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Sirens & Gavels

Convicted killer backs out of pro se plan

Convicted killer Joseph Edward Duncan, already condemned to die for a murderous North Idaho rampage in 2005 and about to stand trial in California for an earlier slaying, has reconsidered plans to represent himself in the new death penalty case.

Riverside County Superior Court Judge David Downing on Monday appointed Gail O’Rane, an attorney from the Riverside County public defender’s Capital Defense Unit, after Duncan said he had changed his mind about representing himself.

Neither Duncan nor his newly appointed attorney gave a reason for why he wanted an attorney. He requested to represent himself last year after a jury ruled he was fit to stand trial and capable of assisting an attorney. (Duncan is pictured at right, photo by Stan Lim of The Press-Enterprise)

Duncan was brought to Indio, Calif., in January 2009 to face murder and torture charges in the 1997 death of Anthony Martinez, a 10-year-old boy from Beaumont, Calif., who was taken at knifepoint and discovered 10 days later beaten to death with a rock and bound in duct tape.

Duncan was extradited to Southern California after being given nine life terms and three death sentences for the murder of an Idaho family and the kidnapping, torture and murder of a little boy. Brenda Groene, Slade Groene and Mark McKenzie were beat to death at the family’s Wolf Lodge Bay home; and 9-year-old Dylan Groene, who was abducted along with his 8-year-old sister, Shasta Groene, was shot and killed at a Montana campground after being tortured in a cabin. Shasta was rescued at a Coeur d’Alene restaurant, where Duncan was apprehended.

Read the full story by John Asbury at the Riverside Press-Enterprise by clicking the link below


An Indio judge appointed an attorney today for a convicted killer charged with the 1997 abduction and killing of a 10-year-old Beaumont boy.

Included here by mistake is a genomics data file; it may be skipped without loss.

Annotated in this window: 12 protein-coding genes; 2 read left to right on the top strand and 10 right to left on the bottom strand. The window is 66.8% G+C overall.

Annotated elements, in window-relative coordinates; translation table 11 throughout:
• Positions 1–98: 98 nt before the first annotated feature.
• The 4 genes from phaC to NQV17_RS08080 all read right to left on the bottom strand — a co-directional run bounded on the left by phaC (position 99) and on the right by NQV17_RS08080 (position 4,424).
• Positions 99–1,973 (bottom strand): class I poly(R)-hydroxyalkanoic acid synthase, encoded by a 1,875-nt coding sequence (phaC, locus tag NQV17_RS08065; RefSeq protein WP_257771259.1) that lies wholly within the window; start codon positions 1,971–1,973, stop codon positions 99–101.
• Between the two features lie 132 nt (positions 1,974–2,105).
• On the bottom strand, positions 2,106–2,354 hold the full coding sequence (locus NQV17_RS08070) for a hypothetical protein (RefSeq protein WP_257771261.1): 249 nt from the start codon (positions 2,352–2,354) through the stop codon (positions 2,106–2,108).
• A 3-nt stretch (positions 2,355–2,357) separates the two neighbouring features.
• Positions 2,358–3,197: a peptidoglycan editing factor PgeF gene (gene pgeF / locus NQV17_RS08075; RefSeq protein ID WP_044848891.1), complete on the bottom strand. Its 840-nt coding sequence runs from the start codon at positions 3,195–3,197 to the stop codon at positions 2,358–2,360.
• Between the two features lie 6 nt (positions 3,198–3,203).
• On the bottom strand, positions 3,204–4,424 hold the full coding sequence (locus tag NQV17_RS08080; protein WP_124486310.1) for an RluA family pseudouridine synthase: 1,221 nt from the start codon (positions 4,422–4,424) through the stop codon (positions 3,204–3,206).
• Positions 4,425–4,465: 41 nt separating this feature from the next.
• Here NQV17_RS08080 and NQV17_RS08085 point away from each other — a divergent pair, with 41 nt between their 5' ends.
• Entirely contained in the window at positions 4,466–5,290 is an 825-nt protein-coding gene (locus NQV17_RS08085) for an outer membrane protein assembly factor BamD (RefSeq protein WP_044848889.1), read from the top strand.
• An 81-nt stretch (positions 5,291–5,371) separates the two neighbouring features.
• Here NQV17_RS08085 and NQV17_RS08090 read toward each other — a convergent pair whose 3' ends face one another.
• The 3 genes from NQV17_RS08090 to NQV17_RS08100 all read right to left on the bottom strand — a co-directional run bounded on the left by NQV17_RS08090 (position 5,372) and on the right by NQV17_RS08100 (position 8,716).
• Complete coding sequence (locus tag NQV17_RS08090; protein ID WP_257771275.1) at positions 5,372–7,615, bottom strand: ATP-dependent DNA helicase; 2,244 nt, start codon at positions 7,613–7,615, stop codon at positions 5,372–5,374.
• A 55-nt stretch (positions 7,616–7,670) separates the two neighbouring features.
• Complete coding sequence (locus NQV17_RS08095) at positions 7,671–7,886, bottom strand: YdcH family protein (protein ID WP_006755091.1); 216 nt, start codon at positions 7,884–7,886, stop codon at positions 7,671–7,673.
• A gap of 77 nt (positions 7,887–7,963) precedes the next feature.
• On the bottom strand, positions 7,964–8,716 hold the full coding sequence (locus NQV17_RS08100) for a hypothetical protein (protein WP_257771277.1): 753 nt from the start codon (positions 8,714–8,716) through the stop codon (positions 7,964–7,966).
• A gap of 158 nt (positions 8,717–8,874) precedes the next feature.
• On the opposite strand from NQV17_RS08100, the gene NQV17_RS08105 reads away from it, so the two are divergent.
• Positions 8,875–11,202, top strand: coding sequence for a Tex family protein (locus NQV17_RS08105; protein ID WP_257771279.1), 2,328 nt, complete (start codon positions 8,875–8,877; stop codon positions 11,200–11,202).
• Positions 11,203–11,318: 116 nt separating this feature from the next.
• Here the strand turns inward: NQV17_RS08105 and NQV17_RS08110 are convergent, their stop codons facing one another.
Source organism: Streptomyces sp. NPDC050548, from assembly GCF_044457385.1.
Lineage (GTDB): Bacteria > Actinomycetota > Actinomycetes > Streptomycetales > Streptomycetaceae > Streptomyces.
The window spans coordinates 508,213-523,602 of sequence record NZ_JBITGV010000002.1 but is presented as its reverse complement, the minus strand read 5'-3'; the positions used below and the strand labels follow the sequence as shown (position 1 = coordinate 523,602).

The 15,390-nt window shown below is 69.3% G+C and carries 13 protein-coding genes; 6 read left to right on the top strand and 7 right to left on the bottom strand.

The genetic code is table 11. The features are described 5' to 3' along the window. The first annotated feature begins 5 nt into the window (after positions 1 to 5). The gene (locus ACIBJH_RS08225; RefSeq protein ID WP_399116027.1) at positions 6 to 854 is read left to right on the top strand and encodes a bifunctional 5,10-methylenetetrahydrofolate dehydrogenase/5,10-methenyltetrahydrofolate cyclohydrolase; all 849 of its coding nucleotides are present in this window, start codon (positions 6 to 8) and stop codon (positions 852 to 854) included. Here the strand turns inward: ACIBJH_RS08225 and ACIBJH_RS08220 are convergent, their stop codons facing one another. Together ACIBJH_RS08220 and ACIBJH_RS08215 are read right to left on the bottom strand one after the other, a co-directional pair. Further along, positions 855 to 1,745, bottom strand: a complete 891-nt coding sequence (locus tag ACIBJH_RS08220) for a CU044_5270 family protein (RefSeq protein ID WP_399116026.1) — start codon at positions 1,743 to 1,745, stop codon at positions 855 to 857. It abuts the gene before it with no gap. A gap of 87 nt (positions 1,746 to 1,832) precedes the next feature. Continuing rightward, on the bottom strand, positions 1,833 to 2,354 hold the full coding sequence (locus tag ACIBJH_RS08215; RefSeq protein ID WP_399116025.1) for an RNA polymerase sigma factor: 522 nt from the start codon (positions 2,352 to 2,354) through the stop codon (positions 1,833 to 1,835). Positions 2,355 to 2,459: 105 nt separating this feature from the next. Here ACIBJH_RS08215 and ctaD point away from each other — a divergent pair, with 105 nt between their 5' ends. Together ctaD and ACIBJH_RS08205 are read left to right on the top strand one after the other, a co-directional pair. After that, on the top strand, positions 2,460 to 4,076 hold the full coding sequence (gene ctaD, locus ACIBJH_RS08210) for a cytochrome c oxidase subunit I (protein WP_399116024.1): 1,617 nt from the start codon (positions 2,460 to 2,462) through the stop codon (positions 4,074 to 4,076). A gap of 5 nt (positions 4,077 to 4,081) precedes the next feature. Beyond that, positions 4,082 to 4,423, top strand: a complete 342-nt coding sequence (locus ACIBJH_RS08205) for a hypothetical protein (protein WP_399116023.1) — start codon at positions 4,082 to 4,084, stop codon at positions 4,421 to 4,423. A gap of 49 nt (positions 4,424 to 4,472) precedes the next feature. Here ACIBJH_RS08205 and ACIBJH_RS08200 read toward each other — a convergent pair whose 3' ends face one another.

Joseph Edward Duncan III requested a public defender more than a year after battling with the court to represent himself in his death penalty trial.

Duncan appeared in an Indio courtroom, sitting in the jury box, while wearing an orange jail uniform beneath a tan bulletproof vest. He has been acting as his own attorney for the past year.

Riverside County Superior Court Judge David Downing appointed Gail O’Rane, an attorney from the Riverside County public defender’s Capital Defense Unit, after Duncan said he had changed his mind about representing himself.

Neither Duncan nor his newly appointed attorney gave a reason for why he wanted an attorney. He requested to represent himself last year following a competency trial, in which after a jury ruled he was fit to stand trial and capable of assisting an attorney.

“I reluctantly let you represent yourself because you met the criteria,” Downing said. “A pro-per defendant in a capital case is every judge’s worst nightmare because we’re worried about providing an adequate defense.”

Duncan was brought to Indio, Calif., in January 2009 to face murder and torture charges in the 1997 death of Anthony Martinez, a 10-year-old boy from Beaumont, Calif., who was taken at knifepoint and discovered 10 days later beaten to death with a rock and bound in duct tape.

Duncan was extradited to Southern California after being given nine life terms and three death sentences in connection with the murder of an Idaho family and the kidnapping, torture and murder of a little boy.

Brenda Groene, Slade Groene and Mark McKenzie were beaten to death with a hammer at the family’s Wolf Lodge Bay home; and 9-year-old Dylan Groene, who was abducted along with his 8-year-old sister, Shasta Groene, was shot and killed at a Montana campground after being tortured in a cabin. Shasta was rescued at a Coeur d’Alene restaurant, where Duncan was apprehended.

Downing said he would like to see the Indio case go to trial by September, though a tentative February trial date remains. Deputy District Attorney Otis Sterling said he was surprised by Duncan’s request and was unsure how the appointment of a new defense attorney would affect the case.

“It’s anyone’s guess whether this case can go sooner or if it’ll be extended,” Sterling said. “He may have realized how difficult it is for someone to represent themselves than it was in Idaho.”

Last year, the public defender asked to be relieved from the case when the judge tried to appoint attorneys as standby-counsel, ready to take over the case at a moment’s notice if Duncan did change his mind.

Instead, the judge appointed a private investigator for Duncan, paid $75 per hour, and purchased a $2,800 laptop with county funds.

Now that the public defender has been appointed, the laptop will be returned and the investigator will be relieved.

Duncan said during today’s hearing that he was concerned about the investigator getting paid.

The judge said he would be paid for his work while on the case.

“The county has spent a lot of money on this case,” Downing said.


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